TV’s Approach to Firing Up Social Fan Base Applies Across Brands

Stephen Colbert Jimmy Fallon“Give fans recognition and shine; that’s not precious to TV, it could apply to any fans out there”, said Tom Chirico, VP digital and social engagement for VH1. He appeared on a Social Media Week New York panel on Tuesday about social fandom, moderated by Lost Remote‘s Natan Edelsburg, along with Don Steele, VP digital marketing and fan engagement for Comedy Central and Tom Fishman, VP of social media for MTV.

“Fandom is different than fans, and it implies a different level of passion than casual fans. Being ‘superfans’ means having a long-term relationship with a show”, said Fishman. Passionate fans aren’t a new phenomenon, as anyone who watched the 50th anniversary of the Beatles‘ arrival in New York noted. Of course now with social media fans have more ways to interact with their favorite shows and performers than meeting their planes at the airport or mobbing their limos.

The panelists shared their conventional and unconventional methods for sparking fans’ interest.

Listen first to set the stage. “That way you’ll hear which characters are resonating. You can nurture fandom during quiet times, than see how to encourage them”, said Fishman.

“By monitoring and getting feedback you can note what makes fans tick and what adds value”, added Chirico. For example, fans wanted to learn TLC’s Creep Dance, so they created the “Fine Creep” tutorial video.

“By listening and putting out pieces in the puzzle, you allow fans to express themselves. You can get their reactions first, then expose followers to content in different places”, said Steele.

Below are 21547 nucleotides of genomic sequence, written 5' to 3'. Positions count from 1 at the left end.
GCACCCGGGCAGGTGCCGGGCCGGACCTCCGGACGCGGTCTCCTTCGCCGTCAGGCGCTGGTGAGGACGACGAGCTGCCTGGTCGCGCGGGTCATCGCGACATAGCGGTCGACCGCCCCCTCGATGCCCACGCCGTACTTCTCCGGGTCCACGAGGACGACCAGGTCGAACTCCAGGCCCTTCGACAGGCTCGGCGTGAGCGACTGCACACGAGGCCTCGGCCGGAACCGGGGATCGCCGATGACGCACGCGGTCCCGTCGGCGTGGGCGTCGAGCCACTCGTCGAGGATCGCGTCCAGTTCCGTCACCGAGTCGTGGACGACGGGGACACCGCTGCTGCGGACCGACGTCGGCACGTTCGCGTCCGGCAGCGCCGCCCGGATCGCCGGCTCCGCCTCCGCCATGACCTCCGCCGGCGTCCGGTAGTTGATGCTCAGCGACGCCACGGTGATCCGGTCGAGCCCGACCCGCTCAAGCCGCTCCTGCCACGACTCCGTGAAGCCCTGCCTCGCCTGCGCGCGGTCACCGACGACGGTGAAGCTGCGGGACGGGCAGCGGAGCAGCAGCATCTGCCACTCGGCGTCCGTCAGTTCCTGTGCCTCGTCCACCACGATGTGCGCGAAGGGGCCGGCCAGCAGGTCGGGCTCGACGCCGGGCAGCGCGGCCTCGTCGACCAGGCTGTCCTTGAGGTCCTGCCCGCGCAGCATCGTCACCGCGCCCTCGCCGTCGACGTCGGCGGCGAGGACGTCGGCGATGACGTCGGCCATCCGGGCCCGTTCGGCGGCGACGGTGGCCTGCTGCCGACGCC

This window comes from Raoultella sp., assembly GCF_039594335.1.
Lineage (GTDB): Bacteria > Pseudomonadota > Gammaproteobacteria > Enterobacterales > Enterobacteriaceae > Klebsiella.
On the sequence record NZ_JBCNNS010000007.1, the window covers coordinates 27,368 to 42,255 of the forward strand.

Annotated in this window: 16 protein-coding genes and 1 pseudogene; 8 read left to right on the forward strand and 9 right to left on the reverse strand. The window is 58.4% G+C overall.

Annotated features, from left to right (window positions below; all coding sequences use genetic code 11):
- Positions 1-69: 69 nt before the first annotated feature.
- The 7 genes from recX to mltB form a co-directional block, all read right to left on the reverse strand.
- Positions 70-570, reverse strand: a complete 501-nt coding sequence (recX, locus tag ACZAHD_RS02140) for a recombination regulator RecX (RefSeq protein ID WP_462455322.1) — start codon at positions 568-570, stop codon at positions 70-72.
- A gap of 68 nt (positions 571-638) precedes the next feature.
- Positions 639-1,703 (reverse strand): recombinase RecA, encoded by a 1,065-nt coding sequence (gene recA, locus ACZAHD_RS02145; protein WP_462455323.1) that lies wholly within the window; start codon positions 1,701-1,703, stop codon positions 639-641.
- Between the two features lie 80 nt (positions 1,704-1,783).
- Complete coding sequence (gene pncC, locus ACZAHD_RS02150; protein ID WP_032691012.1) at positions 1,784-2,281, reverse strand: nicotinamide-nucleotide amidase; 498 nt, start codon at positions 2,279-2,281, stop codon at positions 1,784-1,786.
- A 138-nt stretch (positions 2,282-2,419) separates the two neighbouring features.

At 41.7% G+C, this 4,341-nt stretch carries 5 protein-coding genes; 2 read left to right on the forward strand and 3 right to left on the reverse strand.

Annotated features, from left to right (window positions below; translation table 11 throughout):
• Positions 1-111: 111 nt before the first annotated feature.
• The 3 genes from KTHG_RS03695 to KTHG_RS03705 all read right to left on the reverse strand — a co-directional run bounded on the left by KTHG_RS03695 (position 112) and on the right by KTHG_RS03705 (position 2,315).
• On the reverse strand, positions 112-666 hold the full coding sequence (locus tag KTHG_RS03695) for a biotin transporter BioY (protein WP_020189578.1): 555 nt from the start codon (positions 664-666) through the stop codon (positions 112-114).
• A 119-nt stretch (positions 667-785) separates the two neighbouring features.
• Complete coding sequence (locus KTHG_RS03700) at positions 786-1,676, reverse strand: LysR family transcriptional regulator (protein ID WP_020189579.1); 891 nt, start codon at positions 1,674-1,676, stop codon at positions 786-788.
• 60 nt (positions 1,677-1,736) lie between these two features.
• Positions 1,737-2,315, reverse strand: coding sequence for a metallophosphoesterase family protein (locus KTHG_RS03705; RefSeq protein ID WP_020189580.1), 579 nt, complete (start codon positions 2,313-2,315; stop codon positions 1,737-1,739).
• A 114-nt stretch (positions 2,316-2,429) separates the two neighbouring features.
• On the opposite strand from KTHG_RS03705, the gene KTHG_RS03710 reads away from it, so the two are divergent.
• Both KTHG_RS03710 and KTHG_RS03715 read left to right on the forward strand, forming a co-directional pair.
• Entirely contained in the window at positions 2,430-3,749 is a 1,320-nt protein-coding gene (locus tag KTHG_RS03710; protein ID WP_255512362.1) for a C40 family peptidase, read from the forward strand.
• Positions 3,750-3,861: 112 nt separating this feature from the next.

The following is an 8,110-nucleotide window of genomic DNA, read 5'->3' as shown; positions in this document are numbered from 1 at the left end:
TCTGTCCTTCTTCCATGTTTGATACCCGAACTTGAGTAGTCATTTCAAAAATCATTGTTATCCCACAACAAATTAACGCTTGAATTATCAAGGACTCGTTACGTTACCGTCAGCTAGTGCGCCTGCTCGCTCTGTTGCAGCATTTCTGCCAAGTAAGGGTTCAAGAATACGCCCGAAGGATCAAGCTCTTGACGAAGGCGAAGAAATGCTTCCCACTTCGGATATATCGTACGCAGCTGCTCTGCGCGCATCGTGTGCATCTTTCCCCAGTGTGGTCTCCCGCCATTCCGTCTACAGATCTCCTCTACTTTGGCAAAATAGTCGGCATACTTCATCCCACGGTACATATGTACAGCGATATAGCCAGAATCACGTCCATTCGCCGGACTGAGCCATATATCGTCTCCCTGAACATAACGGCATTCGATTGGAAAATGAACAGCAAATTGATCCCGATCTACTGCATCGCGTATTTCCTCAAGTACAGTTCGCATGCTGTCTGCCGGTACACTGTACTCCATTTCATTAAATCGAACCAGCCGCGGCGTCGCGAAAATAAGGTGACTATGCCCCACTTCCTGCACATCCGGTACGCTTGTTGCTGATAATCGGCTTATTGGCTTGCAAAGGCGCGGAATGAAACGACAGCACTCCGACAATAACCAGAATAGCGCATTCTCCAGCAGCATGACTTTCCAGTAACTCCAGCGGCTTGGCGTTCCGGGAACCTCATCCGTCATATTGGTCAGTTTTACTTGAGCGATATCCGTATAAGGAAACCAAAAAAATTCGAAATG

Tailor content: inform casual fans, give insider scoops to deep-dive fans. “You need to hit different levels of fans with different messages and figure out the right mix”, said Chirico.

Steele agreed, explaining that they focus on informing casual fans about what’s available in terms of shows, tours and DVDs. Still, their most influential fans warrant special attention. “We treat them as special if they’re big tweeters or superfans, and offer them show previews.”

“Insider information is sought after by fans”, said Fishman. For the VMAs, MTV offered the “plot to unlock” for Katy Perry fans, and frequent tweeters got clips of her songs. On the night of the show they allowed fans to decide her next single.

Active and timely engagement is key, real-time marketing is tricky. “You need to be involved in enough activity, and not be late. First movers are really critical regarding fan engagement”, noted Steele. “With the right approach we catch it and push it along and it explodes”. Comedy Central used that approach with Dad Academy print ads that caught on via Instagram, and with their Midnight Hashtag Wars.

However, the panelists advised caution regarding real-time marketing tactics. “It’s harder to inject oneself in outside events. It’s difficult to be funny and relevant on the fly, when both the upside and downside are great”, said Fishman.

Use multiple social media platform approach. The networks host official show accounts, talent accounts and employee accounts, and utilize various visual, video and message platforms, such as Tumblr, Instagram, Vine and Snapchat.

“Fans want to connect with the talent since they’re more rarified”, said Fishman. “But now we’ve seen an expansion of talent. It’s not just show talent, but also writers and producers behind-the-scenes.”

“Fans love to have relationships with the talent. Comedians love social media, and we’ve hosted contests for those who are most active”, added Steele.

“Fans like it when their Tumblr content is re-blogged by the official show account”, said Chirico. “We have fans of our network and diehard fans of our talent. But it’s also a unique challenge. Now much of my job is PR to make sure the talent doesn’t get in twitter wars with fans.”

(Image courtesy of Comedy Central)